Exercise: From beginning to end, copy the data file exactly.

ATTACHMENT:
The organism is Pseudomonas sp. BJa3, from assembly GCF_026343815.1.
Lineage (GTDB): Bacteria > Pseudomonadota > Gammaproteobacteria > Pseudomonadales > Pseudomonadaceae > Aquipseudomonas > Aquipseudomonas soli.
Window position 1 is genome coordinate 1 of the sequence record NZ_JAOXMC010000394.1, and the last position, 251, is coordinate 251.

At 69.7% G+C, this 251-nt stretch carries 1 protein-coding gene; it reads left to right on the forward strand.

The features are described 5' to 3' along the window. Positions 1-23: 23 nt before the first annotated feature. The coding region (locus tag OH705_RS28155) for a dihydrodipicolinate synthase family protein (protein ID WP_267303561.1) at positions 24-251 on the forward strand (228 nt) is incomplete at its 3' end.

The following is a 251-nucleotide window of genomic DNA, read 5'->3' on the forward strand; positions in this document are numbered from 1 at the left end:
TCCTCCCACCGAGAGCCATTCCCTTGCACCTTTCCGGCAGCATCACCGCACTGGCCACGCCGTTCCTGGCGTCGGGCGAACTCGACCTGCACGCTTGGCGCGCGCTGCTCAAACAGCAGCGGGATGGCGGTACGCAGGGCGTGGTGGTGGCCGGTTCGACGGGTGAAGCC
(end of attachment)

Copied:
The organism is Pseudomonas sp. BJa3, from assembly GCF_026343815.1.
Lineage (GTDB): Bacteria > Pseudomonadota > Gammaproteobacteria > Pseudomonadales > Pseudomonadaceae > Aquipseudomonas > Aquipseudomonas soli.
Window position 1 is genome coordinate 1 of the sequence record NZ_JAOXMC010000394.1, and the last position, 251, is coordinate 251.

At 69.7% G+C, this 251-nt stretch carries 1 protein-coding gene; it reads left to right on the forward strand.

The features are described 5' to 3' along the window. Positions 1-23: 23 nt before the first annotated feature. The coding region (locus tag OH705_RS28155) for a dihydrodipicolinate synthase family protein (protein ID WP_267303561.1) at positions 24-251 on the forward strand (228 nt) is incomplete at its 3' end.

The following is a 251-nucleotide window of genomic DNA, read 5'->3' on the forward strand; positions in this document are numbered from 1 at the left end:
TCCTCCCACCGAGAGCCATTCCCTTGCACCTTTCCGGCAGCATCACCGCACTGGCCACGCCGTTCCTGGCGTCGGGCGAACTCGACCTGCACGCTTGGCGCGCGCTGCTCAAACAGCAGCGGGATGGCGGTACGCAGGGCGTGGTGGTGGCCGGTTCGACGGGTGAAGCC